The classical music world lurched back to life in 2021. And while at times bumpy and unpredictable, the year was hardly lacking in creative energy. Below are the top six stories.
Musicians and administrators held their collective breaths as venues reopened: Unlike the 1918 flu pandemic, which saw concert halls remain open or close only briefly, the coronavirus pandemic has been a far more complex ordeal when it comes to bringing audiences back in a safe manner. Major venues including Carnegie Hall and San Francisco Opera took the lead over the summer in implementing vaccine mandates, mask mandates, and other safety protocols (though not social distancing), while other arts organizations waited to gauge safety requirements and test the local political waters. In states where politics tangled with health and safety measures, orchestras have forged a delicate middle ground: concertgoers at the Jacksonville Symphony, for instance, are “strongly encouraged” but not required to be vaccinated while those at the Fort Worth Symphony in Texas, are only required to wear a face mask.
In: Wider Seats. Out: Tuxedoes: The past two years have seen the emergence of the “quarantine 15” and sweat pants as home office wear. Aware of (or anticipating) waistline trends, San Francisco’s War Memorial opera house last winter installed roomier seats, not only to accommodate the wider girths but also to lure back patrons “who, during more than a year without theaters, have grown accustomed to consuming home entertainment from the sprawling comfort of their own couches and recliners,” writes the New York Times. Meanwhile, the Philadelphia Orchestra has dropped tuxedoes for male musicians in favor of all-black outfits, giving the ensemble a more contemporary, 21st-century look. The New York Philharmonic unveiled similar attire changes, though it’s said to be an interim measure (at least for now) as the ensemble navigates an itinerant season while David Geffen Hall is renovated.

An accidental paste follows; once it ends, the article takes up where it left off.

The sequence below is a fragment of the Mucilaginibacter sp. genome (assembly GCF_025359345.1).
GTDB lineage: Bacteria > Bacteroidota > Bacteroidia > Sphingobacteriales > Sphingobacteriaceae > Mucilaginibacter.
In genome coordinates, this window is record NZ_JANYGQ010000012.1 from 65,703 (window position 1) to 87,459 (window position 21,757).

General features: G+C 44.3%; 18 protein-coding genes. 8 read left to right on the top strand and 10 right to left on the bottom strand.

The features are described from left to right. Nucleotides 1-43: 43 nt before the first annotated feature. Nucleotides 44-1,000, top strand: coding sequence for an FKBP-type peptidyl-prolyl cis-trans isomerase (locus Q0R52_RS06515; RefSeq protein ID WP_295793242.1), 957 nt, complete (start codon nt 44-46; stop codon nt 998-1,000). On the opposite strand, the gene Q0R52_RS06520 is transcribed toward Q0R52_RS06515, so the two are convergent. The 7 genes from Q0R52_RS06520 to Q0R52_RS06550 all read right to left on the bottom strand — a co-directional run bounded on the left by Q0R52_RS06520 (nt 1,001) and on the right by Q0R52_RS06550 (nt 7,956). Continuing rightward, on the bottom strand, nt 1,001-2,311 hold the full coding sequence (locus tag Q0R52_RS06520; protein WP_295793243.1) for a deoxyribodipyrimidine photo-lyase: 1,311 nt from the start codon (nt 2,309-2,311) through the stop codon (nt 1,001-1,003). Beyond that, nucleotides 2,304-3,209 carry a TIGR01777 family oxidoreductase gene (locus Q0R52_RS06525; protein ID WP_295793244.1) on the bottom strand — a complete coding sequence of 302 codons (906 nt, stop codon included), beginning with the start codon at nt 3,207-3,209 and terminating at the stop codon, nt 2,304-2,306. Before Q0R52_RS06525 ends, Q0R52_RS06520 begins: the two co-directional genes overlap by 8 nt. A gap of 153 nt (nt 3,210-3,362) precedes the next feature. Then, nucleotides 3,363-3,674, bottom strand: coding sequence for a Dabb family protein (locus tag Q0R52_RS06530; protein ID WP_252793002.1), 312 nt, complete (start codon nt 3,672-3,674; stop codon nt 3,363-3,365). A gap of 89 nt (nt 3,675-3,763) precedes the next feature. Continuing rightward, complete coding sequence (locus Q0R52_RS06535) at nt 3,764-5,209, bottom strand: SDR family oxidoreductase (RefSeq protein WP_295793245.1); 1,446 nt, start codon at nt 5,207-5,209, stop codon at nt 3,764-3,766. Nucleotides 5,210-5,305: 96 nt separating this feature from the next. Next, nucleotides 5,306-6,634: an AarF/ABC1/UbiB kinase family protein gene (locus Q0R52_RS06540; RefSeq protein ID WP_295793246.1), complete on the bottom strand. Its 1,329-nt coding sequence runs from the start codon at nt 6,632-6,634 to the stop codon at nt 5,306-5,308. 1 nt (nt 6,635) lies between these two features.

Major podiums saw gender shifts…slowly: As Marin Alsop bid farewell to the Baltimore Symphony in August, ending a historic, 14-year tenure as the first woman to lead a large-budget American orchestra, the Atlanta Symphony announced two months later that it has chosen Nathalie Stutzmann as its next music director, starting in 2022. The appointment comes as a roughly third of the music directors at the top 25 largest U.S. orchestras plan to step down over the next several years. As the Times noted, a shift might be on the horizon in “one of music’s most stubbornly homogenous spheres.”
Cutting through the digital clutter: When Ray Chen broke a string during a performance with the Seattle Symphony of Tchaikovsky’s Violin Concerto, the cameras were rolling. Thanks to speedy work by the production staff, a clip of the (frankly, somewhat routine) moment was uploaded to YouTube where it became a miniature viral sensation. To date, it has received more than 100,000 views, or roughly 100 times the number of clicks accorded to the orchestra’s other YouTube videos. It’s a lesson in brand-building for classical organizations as they navigate the digital era: With so many groups posting concerts, it’s imperative to find novel ways to stand out.